“I am a traditionalist but so many of the wedding reception traditions feel unnecessary and ultimately keep people there for longer than they probably would like to stay, just twiddling their thumbs waiting for the next “thing.” So I vote “toss” on MANY of the items…I think a reception can be just as meaningful and run a little more efficiently without all the hoopla that really doesn’t matter (like, do people REALLY want to gather around and watch you cut the cake?!) Especially since weddings are just so different now with big dinners and dancing, where as they used to be more of a true “reception” of waiting to congratulate the couple and get their cake and mints and they left (unless they stayed for the birdseed toss!)” -Blaire R.
The bottom line, here: cut your cake, but don’t “cut into” the fun–you don’t have to have everyone gather around or stop the music.
The results are 50/50 on this one! I think it depends on your personality and the ages of your guests! While some find it embarrassing or an interruption, others find it fun!
“Get rid of throwing the garter and the bouquet!” -Souhila C.
“Traditions are wonderful, but maybe just find a different way to do them…like I wish I would have just tossed my bridal bouquet as we walked out to leave (like Annie on Father of the Bride!) rather than make it a “thing” at the wedding.” -Blaire R.
“I think it’s so archaic and probably sexist. I’m sure some would argue, but I love it!” -Lilly B.
“I’m a fan of the bouquet toss, I just think it’s so fun/silly and a good way to get new people on the dance floor. I’m not a fan of the garter thing though #awkward “-Grace T.
This one’s another close call! I think you can toss the tradition of giving a small piece of memorabilia from the big day (i.e. a picture frame, miniature box, or other knick-knack). Most respondents in favor of favors said they liked something edible, practical, or handmade. Check out these eleven wedding favor ideas that fit all of the above criteria–plus, they’re budget-friendly!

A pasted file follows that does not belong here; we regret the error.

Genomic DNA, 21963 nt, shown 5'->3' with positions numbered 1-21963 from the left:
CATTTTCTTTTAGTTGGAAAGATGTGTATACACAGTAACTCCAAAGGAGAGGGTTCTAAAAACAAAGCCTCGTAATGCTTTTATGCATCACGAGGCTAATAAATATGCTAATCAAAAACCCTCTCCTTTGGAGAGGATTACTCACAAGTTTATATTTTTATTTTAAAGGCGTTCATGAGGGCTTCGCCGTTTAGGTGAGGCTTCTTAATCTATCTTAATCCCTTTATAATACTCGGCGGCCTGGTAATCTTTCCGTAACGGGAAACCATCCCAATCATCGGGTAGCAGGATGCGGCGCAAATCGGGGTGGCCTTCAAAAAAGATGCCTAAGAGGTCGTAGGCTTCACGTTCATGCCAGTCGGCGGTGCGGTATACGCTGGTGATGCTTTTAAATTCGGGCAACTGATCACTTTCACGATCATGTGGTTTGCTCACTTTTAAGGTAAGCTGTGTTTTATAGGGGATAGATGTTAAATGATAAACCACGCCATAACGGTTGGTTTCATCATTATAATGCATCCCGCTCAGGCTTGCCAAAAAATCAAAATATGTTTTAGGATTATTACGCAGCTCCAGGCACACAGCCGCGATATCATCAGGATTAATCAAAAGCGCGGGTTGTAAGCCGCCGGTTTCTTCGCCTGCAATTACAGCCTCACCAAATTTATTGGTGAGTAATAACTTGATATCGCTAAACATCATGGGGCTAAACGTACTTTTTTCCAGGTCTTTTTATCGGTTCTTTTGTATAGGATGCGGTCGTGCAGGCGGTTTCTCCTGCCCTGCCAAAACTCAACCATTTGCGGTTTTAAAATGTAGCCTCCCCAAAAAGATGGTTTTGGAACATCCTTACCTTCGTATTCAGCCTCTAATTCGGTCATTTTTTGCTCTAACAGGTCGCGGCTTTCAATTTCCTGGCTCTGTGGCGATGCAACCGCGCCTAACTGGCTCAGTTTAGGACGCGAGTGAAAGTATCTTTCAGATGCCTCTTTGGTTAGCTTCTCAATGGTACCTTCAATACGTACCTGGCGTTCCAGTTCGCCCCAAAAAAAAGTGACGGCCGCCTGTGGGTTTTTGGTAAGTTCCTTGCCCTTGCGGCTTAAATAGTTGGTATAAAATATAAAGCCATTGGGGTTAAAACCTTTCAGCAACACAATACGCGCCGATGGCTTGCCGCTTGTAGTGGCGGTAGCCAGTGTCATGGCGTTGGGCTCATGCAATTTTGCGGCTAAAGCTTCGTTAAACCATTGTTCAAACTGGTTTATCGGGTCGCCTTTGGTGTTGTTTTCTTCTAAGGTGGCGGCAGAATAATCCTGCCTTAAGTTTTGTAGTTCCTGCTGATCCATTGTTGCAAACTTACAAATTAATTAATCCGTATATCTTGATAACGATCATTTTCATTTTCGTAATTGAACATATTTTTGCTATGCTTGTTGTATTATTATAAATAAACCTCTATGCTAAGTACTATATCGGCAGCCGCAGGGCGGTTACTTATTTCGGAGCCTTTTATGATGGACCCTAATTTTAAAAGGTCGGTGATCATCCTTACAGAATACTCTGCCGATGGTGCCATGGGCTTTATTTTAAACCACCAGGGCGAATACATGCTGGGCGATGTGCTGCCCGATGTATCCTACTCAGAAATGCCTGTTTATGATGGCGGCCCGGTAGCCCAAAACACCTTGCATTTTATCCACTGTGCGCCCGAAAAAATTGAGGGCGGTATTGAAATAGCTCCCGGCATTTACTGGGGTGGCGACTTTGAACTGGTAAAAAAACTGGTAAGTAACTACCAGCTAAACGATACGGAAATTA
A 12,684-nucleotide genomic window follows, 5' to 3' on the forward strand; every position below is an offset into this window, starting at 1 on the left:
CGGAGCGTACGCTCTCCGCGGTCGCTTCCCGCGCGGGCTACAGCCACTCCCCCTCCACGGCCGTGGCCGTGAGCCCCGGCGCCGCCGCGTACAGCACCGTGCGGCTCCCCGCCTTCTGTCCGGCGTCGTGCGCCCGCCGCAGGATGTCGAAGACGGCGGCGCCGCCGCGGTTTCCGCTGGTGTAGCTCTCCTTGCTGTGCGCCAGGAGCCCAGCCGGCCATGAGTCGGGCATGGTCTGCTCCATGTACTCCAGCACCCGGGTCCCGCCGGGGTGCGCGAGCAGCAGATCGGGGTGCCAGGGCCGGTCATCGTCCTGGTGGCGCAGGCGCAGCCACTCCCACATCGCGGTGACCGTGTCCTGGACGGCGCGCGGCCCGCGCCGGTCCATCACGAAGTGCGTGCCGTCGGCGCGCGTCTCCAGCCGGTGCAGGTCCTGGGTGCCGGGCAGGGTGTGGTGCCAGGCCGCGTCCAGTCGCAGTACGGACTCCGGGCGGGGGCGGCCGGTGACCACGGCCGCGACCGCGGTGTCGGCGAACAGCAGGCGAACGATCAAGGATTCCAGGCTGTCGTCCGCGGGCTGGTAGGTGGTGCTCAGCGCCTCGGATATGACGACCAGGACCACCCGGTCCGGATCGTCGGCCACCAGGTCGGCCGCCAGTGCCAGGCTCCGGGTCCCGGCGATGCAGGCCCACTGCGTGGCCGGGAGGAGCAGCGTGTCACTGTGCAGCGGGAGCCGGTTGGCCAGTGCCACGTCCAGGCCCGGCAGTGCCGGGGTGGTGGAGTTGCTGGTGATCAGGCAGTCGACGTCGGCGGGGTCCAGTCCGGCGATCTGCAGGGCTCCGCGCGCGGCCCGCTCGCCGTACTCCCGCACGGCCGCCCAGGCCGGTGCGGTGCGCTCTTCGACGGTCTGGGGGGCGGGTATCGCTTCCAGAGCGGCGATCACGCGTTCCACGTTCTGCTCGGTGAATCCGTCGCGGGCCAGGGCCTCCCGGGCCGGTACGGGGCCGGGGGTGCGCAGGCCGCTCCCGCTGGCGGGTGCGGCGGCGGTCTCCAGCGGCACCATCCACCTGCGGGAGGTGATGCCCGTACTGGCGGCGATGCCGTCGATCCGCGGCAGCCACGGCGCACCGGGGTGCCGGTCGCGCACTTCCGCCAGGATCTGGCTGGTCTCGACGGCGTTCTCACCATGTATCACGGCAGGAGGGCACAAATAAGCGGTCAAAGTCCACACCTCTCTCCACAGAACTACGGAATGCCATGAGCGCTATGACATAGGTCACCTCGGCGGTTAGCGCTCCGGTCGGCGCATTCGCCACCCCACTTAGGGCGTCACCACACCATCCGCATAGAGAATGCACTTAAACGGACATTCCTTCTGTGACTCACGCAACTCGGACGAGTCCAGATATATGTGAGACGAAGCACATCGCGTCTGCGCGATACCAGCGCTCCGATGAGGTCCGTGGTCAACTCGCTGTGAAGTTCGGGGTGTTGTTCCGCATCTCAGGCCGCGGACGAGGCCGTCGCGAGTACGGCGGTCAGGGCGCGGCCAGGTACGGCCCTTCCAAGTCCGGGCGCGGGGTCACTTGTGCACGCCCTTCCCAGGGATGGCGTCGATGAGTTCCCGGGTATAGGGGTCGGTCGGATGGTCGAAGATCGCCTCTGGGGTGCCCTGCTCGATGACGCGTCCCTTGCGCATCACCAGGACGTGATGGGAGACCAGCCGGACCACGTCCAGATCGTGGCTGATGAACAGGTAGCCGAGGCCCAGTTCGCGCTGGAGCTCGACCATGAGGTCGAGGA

“Favor as a late night treat!! We did mini donuts and people could put them Into little bags with our monogram and wedding date on them!!” -Meresa V.
“Can be something simple, but I think it’s a thoughtful gesture! One couple I know made their own bars of soap – I thought that was really sweet, like an activity they did together to give to everyone. Also practical. I also love a good sweet treat as a post-dance floor snack!” -Grace T.
If you’re not interested in a DIY or edible favor, you can safely toss this tradition and put the money toward another aspect of your big day. A lot of guests will mistakenly leave their wedding favor exactly where they found it: on the table.
“I think too much extra money for no reason!” -Lilly B.
The Bottom Line
In the end, there isn’t a rulebook for the perfect wedding: the goal of wedding planning is ultimately not about falling in line with tradition, but celebrating your love story and honoring your guests. Keep those two goals in mind, and your wedding is sure to be filled with love and happy memories for all who attend!
–Written by Christina Peterson, who loved every minute of being a bride!